But, in December something unexpected happened: An unofficial truce involving about 100,000 British and German troops along the length of that front. The reason? Christmas. It began on Christmas Eve when German troops began decorating the area around their trenches in the region of Ypres, Belgium. The Germans began by placing candles on their trenches and on Christmas trees, then continued the celebration by singing Christmas carols. The British responded by singing carols of their own. The two sides continued by shouting Christmas greetings to each other. Soon thereafter, there were excursions across the 'No Man's Land, where small gifts were exchanged, such as food, tobacco and alcohol, and souvenirs such as buttons and hats. The artillery in the region fell silent that night. The truce also allowed a breathing spell where recently-fallen soldiers could be brought back behind their lines by burial parties. Joint services were held. In many sectors, the truce lasted through Christmas night, but it continued until New Year's Day in others.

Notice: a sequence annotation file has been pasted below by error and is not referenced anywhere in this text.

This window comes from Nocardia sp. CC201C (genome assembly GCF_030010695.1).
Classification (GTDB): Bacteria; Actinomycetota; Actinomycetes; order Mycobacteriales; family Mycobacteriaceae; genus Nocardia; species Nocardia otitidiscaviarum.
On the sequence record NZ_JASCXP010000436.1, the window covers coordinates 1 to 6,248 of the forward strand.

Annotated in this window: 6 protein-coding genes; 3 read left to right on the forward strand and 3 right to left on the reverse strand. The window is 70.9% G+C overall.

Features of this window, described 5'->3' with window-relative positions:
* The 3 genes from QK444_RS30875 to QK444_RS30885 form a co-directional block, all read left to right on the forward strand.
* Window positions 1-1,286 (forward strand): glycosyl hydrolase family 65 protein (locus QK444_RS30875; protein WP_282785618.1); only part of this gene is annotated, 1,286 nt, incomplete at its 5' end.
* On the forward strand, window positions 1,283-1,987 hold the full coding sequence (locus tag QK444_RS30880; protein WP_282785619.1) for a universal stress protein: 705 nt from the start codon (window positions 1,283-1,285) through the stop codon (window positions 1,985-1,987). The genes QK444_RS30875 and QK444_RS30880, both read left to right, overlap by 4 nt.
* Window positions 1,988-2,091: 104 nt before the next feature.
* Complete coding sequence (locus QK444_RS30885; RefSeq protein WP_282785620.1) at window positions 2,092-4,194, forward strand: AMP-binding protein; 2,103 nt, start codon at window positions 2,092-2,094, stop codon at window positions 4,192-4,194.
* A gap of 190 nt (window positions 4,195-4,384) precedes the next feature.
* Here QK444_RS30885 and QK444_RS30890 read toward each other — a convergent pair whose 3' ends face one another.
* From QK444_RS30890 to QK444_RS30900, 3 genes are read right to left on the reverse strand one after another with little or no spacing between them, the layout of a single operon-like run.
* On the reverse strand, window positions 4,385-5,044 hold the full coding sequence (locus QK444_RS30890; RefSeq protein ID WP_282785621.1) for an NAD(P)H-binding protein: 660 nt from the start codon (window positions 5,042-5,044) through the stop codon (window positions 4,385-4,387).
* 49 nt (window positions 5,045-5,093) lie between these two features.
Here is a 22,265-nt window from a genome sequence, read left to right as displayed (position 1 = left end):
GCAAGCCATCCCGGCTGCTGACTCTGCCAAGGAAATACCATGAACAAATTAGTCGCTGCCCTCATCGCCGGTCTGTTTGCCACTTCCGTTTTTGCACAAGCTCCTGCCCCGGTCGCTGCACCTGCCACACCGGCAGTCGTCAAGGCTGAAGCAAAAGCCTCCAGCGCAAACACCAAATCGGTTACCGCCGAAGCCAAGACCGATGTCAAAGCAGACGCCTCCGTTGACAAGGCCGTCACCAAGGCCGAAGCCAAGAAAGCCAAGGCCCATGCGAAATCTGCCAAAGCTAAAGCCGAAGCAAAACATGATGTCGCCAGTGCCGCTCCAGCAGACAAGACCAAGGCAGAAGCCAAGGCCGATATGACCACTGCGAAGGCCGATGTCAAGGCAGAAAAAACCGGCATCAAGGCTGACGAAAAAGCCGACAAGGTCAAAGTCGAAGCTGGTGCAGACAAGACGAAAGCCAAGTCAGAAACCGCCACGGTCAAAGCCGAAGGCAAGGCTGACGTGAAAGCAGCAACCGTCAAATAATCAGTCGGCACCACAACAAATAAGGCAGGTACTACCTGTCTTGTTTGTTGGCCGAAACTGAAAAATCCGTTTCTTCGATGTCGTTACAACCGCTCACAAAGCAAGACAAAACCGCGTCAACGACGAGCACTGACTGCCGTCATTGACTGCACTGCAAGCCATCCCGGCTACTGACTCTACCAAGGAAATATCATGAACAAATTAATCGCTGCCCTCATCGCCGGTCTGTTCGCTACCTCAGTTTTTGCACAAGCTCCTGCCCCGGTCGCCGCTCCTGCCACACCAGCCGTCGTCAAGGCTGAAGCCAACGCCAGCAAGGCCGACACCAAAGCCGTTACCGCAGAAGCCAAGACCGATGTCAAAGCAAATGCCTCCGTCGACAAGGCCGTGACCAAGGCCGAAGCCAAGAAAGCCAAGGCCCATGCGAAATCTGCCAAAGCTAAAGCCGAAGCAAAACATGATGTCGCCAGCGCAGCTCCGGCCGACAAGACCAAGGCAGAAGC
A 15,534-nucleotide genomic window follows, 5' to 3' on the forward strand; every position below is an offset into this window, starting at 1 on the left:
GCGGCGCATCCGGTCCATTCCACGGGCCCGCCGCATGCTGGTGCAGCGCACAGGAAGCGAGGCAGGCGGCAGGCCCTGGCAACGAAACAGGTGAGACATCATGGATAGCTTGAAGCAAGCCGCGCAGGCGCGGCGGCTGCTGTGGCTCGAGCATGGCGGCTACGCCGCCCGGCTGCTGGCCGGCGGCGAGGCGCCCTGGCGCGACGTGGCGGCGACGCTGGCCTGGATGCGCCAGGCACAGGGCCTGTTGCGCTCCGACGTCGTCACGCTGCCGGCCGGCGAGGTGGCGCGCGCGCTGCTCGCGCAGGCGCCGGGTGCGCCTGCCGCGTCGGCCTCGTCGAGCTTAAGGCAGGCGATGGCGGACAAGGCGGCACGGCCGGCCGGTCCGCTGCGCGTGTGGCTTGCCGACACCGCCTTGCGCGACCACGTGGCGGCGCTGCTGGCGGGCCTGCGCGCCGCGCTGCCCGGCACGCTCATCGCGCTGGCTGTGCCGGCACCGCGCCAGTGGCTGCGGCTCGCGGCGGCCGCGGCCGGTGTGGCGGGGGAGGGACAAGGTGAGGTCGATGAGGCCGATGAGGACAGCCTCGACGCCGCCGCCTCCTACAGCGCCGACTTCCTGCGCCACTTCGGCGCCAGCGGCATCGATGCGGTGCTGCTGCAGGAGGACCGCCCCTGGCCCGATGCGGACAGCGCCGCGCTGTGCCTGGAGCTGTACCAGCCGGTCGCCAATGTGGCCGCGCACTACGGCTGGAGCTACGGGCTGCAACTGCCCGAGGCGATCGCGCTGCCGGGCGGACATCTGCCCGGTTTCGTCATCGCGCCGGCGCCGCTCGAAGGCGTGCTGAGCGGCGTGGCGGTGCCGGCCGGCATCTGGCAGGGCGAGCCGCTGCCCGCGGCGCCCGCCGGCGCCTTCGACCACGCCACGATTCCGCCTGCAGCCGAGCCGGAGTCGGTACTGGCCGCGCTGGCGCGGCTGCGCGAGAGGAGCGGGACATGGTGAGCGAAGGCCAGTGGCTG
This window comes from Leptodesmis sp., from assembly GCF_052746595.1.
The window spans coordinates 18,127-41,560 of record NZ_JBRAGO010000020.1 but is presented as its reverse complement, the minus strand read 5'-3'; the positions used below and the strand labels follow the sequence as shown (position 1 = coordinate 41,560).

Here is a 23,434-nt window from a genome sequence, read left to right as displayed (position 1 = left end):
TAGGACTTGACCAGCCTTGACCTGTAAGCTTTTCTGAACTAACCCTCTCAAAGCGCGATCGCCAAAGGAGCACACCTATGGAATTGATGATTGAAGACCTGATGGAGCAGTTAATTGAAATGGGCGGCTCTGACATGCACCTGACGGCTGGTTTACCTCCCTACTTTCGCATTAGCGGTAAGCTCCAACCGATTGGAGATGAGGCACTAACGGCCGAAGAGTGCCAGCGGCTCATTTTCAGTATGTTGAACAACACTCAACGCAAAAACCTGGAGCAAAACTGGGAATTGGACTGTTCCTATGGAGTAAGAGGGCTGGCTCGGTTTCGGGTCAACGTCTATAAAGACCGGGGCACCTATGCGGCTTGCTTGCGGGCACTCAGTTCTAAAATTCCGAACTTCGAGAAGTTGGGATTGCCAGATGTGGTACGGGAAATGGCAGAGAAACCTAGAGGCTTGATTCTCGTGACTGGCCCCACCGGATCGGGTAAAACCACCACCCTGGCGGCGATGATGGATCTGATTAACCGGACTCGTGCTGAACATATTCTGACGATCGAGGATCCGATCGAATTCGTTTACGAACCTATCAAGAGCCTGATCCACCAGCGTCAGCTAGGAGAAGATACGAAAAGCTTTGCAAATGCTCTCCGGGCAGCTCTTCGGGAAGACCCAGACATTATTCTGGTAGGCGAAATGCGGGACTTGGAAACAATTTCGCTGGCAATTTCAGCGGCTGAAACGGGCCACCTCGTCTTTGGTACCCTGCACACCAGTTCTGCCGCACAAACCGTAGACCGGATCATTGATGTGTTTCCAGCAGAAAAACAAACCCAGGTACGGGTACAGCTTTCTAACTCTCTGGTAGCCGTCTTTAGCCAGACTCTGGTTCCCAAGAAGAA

Ironically, just days before Christmas a group of 101 British women suffragists wrote a letter to the women of Germany and Austria. Under the heading "On Earth Peace, Goodwill towards Men, the letter said, "The Christmas message sounds like mockery to a world at war. Is it not our mission to preserve life?
The next Christmas, the two sides again observed an unofficial cease fire at the front but it was not as successful, thanks to strongly-worded orders from the high commands of both sides prohibiting such fraternization.
My prayer is that one day we will have peace on earth...
"May Christmas hasten that day."